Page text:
Scraping is used all the time in programming. In fact you've probably used other non-hockey sites that implement scraping. Maybe you've used one to book a flight or a hotel or a car rental. The difference is that those sites have agreements with the service provider to scrape the data and have paid big dollars to do so.
The problem with unauthorized scraping is that the information being scraped usually has some sort of copyright associated with it. The copyright holder has the right to their content and their data so they can do what they please with it. There have also been court cases won/lost (depending on which side they were on) over a TOS that didn't include this little bullet point. That is at the core of this change to TOS, the NHL wants to protect its copyright, but in the NHL's case there may be another underlying issue.
When data is scraped from the nhl.com website and put onto Extra Skater or Behind the Net it takes away viewers and clicks from nhl.com. This impacts advertising revenue, as small as is may be, which in turn impacts overall revenue. And we all know how much the NHL (or any organization for that matter) hates to lose revenue (see 1994, 2005 and 2012). That is why they needed to adjust this in the TOS.
What is the Impact?
It is a bit early at this point to know what the direct impacts are going to be for certain. For all we know, some of these sites may have already worked out deals with the NHL in anticipation of these changes. But if they haven't then there may be changes to some of our favourite sites in the near future.
There is also the potential that over the past few seasons the NHL has taken noticed that "advanced stats" have started to gain traction. The league may be looking at adding "advanced stats" to their site and they want to keep all of that information in house to sell in the future.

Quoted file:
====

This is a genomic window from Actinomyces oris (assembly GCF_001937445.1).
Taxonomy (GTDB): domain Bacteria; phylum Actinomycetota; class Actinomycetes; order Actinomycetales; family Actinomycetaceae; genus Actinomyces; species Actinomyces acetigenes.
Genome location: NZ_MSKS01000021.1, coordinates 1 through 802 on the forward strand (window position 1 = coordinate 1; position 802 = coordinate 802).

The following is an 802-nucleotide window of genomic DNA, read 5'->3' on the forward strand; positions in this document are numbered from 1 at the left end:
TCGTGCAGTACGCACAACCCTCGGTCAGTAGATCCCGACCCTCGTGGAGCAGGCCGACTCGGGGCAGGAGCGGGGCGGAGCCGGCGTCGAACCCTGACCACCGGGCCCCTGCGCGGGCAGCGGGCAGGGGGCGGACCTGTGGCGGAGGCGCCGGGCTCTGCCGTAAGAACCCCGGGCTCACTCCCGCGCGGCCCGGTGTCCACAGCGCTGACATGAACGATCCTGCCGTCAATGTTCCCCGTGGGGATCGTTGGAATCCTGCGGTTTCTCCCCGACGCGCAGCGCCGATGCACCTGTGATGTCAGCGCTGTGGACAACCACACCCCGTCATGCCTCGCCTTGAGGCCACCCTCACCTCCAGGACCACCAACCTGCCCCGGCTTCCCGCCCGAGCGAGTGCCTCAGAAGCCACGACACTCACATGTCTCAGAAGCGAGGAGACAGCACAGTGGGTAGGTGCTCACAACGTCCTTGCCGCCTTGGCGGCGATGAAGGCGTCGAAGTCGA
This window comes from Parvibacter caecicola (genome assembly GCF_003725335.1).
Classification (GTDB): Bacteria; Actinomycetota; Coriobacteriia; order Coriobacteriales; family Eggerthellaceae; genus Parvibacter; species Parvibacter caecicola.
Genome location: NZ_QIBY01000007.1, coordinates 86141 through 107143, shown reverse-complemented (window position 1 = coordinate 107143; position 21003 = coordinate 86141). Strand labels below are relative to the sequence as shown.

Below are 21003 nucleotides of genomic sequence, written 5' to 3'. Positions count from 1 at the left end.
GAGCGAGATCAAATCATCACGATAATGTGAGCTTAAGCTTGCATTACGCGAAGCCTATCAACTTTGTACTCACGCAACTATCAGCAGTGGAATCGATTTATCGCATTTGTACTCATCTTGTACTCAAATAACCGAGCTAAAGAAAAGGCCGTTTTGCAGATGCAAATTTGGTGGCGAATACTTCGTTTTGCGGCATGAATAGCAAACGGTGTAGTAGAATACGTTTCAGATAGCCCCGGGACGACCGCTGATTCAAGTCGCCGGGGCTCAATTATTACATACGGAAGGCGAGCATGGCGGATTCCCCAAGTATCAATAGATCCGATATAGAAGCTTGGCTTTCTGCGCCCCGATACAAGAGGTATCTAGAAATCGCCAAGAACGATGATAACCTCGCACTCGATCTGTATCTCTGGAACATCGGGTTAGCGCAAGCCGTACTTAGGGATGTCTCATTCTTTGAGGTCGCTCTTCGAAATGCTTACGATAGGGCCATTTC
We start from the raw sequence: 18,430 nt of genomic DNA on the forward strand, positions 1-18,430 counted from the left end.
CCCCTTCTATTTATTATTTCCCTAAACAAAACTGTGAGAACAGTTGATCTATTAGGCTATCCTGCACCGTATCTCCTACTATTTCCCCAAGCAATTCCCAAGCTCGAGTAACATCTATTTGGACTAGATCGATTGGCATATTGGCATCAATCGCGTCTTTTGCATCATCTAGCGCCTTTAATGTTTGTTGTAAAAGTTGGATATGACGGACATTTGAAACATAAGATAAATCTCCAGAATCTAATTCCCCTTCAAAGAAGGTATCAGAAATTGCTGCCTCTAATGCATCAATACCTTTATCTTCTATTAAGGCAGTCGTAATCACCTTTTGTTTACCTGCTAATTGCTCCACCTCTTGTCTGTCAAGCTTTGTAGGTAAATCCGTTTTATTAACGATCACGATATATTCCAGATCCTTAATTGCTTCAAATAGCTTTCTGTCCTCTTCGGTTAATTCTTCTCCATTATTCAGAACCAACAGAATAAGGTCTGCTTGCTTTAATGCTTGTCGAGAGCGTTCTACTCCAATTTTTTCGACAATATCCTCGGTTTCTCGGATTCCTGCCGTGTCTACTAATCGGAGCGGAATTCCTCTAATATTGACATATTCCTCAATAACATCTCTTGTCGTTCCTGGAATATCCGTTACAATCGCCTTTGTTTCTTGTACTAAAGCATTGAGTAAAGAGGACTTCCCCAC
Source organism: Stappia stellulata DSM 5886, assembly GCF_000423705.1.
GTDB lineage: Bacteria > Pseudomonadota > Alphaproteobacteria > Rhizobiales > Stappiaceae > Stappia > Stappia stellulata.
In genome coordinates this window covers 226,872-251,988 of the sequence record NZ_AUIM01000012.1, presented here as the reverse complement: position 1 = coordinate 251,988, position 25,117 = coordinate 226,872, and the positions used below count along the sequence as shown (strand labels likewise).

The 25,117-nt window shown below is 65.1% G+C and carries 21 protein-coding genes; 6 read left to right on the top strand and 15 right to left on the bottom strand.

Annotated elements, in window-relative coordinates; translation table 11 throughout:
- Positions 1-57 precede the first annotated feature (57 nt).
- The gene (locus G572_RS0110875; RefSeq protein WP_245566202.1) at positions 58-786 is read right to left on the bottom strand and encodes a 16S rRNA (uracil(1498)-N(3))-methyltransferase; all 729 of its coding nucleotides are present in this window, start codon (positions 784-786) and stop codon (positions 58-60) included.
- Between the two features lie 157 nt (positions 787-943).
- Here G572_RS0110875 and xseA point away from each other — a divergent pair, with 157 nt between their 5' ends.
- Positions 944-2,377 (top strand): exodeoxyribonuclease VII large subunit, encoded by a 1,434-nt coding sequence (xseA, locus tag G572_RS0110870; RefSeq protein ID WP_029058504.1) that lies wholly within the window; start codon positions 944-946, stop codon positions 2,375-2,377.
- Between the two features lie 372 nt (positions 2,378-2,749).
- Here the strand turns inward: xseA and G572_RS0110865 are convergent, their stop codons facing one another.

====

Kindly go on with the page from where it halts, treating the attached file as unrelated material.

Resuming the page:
This is obviously a double edged sword much like the rest of "The Summer of Analytics" has been. It is a major step forward in general acceptance of these stats but as with any big organization advances and changes take a long time to implement so the detail may not be there.
What can we do?
The short answer is not a whole heck of a lot when it comes to the NHL's TOS. In the end the NHL has every right to do what it wants with its information. Chances are that the decision to change the TOS are a combination of what I mentioned above along with some other reasons we aren't privy to. So trying to get the NHL to change it's TOS is a non-starter but there are still things we can do.
Right now I know of one project but I would love to add to the list. If you know of any just add them into the comments and I will add them or better yet write a separate post to list the projects.
- Corey Sznajder is running his "All Three Zones" project that is tracking zone entries and exits for the entire 2013-14 season. Go make a donation to the project. Stuff like this only helps to broaden our understanding of the game.
It's tough to say what the future holds but I know that this is going to have an impact no matter how you look at it. The only thing I know for certain is that this change will just push the community to come up innovations to track this data. There will be new ideas on how track the data and better results will come of it.